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Suggan Buggan River facts for kids

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Suggan Buggan
Suggan Buggan River, Suggan Buggan, Victoria.JPG
The Suggan Buggan River at Suggan Buggan
Other name(s) Toonginbooka, Oonginbooka, Berrima Creek
Country Australia
State Victoria
Region Australian Alps (IBRA), Victorian Alps, East Gippsland
Local government area Shire of East Gippsland
Locality Suggan Buggan
Physical characteristics
River mouth confluence with the Snowy River
Victorian Alps
192 m (630 ft)
Length 38 km (24 mi)
Basin features
River system Snowy River catchment
National park Alpine NP

The Suggan Buggan River is a perennial river of the Snowy River catchment, located in the Alpine region of the Australian state of Victoria.

Course and features

Formed by the confluence of the Berrima River and the Freestone Creek, the Suggan Buggan River rises in a remote alpine wilderness area within the Alpine National Park, south of the Black-Allan Line that forms part of the state border between New South Wales and Victoria. The river flows generally southeast by south through the locality of Suggan Buggan, joined by the Ingeegoodbee River and two minor tributaries, before reaching its confluence with the Snowy River in the Shire of East Gippsland, north of the Snowy River National Park. The river descends 507 metres (1,663 ft) over its 38-kilometre (24 mi) course.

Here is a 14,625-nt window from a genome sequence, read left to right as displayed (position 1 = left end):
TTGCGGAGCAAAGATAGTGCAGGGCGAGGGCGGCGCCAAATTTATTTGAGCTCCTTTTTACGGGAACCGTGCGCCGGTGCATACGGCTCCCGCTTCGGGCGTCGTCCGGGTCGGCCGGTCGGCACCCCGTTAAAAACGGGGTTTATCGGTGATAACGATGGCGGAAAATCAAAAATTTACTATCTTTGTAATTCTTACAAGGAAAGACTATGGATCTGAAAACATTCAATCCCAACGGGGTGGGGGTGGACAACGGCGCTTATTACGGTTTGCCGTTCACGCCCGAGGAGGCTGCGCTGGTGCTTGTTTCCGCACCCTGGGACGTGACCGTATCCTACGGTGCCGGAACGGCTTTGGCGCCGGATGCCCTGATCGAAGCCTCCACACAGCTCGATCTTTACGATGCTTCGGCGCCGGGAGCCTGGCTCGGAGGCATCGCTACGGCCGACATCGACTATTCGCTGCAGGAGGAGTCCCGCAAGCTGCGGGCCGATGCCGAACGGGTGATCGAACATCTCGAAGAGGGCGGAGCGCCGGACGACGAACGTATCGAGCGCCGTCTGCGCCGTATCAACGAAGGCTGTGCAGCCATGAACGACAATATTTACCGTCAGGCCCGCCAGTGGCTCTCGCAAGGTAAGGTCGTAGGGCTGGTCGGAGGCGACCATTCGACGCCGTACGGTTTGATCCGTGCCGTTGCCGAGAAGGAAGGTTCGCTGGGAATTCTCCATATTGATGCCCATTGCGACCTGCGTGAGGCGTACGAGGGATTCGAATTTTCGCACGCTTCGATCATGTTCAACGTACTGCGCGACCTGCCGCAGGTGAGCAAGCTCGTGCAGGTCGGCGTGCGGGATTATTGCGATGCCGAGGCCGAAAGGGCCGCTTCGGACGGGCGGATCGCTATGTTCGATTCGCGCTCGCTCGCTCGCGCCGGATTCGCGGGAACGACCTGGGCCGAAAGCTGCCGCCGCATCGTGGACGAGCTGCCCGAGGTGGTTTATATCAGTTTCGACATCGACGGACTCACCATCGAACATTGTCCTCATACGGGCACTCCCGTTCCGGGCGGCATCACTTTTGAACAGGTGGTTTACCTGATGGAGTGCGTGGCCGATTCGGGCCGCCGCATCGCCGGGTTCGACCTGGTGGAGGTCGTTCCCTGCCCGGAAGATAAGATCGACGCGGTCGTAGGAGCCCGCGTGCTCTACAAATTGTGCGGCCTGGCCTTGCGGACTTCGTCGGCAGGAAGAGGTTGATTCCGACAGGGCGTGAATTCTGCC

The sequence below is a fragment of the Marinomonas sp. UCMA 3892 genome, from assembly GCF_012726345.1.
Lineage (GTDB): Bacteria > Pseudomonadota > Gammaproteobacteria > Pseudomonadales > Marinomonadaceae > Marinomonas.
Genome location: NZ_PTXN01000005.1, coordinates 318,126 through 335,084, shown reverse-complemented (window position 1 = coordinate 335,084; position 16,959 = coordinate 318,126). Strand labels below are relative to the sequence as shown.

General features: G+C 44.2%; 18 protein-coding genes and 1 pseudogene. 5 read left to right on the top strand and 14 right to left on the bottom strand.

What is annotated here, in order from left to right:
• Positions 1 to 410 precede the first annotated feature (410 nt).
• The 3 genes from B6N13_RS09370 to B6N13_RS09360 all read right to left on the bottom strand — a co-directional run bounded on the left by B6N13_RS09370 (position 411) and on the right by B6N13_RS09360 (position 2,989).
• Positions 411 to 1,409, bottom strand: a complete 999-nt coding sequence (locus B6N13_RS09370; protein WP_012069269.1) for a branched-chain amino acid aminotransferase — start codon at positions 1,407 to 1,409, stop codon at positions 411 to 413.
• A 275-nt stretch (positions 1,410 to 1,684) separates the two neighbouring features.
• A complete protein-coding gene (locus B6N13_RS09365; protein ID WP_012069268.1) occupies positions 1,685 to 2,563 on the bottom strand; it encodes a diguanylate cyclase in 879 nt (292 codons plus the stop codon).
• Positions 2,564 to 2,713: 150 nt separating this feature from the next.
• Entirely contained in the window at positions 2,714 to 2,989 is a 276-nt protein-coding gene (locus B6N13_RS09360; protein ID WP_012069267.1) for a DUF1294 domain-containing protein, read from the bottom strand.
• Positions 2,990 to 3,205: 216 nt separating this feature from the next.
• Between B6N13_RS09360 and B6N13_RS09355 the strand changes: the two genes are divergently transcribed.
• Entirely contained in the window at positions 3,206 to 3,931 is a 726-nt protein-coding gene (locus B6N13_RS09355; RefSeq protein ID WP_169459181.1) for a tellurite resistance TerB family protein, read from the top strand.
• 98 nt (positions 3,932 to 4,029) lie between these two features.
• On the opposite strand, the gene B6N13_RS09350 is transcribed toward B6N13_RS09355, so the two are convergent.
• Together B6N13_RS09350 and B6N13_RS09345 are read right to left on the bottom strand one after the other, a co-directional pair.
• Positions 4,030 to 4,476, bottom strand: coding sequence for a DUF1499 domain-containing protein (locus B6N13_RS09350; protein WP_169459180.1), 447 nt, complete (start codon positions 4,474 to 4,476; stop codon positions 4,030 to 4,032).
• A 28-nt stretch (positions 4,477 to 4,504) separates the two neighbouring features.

The river is traversed by the Snowy River Road (C608).

Recreational activity

Bush walks in the area lead to Mount Stradbroke at 1,310 metres (4,300 ft) and Mount Cobberas at 1,836 metres (6,024 ft).

Many parts of the river are inaccessible during winter months.


The river's name is derived from the Aboriginal phrase bukkan bukkan, referring to "bags made from grass".


Aboriginal history

The traditional custodians of the land surrounding the Suggan Buggan river are the Australian Aboriginal Bidawal and Nindi-Ngudjam Ngarigu Monero peoples.

European history

The first run in the district was taken up by William Woodhouse in 1843 who passed it on to Scottish-born Australian pioneer and entrepreneur Benjamin Boyd in 1845. The property was transferred to Edward O'Rourke in 1858 who had travelled south from the Monaro plains with his young family. He stayed for 25 years before moving south to Wulgulmerang, which began its life as another O'Rourke station, and then west to the Omeo station at Benambra. O'Rourke used local Murray pines to build the first permanent home in the area. The O'Rourke's ownership ended in 1902 when the property was sold to John Churchill Rogers.

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